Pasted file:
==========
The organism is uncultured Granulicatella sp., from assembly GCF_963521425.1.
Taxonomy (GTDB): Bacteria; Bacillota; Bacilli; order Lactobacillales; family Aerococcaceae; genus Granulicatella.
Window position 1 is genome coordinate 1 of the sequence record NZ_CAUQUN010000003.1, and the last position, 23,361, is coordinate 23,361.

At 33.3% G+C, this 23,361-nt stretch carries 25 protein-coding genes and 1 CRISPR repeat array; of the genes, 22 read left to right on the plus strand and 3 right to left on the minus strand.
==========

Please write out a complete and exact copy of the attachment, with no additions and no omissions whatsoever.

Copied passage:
The organism is uncultured Granulicatella sp., from assembly GCF_963521425.1.
Taxonomy (GTDB): Bacteria; Bacillota; Bacilli; order Lactobacillales; family Aerococcaceae; genus Granulicatella.
Window position 1 is genome coordinate 1 of the sequence record NZ_CAUQUN010000003.1, and the last position, 23,361, is coordinate 23,361.

At 33.3% G+C, this 23,361-nt stretch carries 25 protein-coding genes and 1 CRISPR repeat array; of the genes, 22 read left to right on the plus strand and 3 right to left on the minus strand.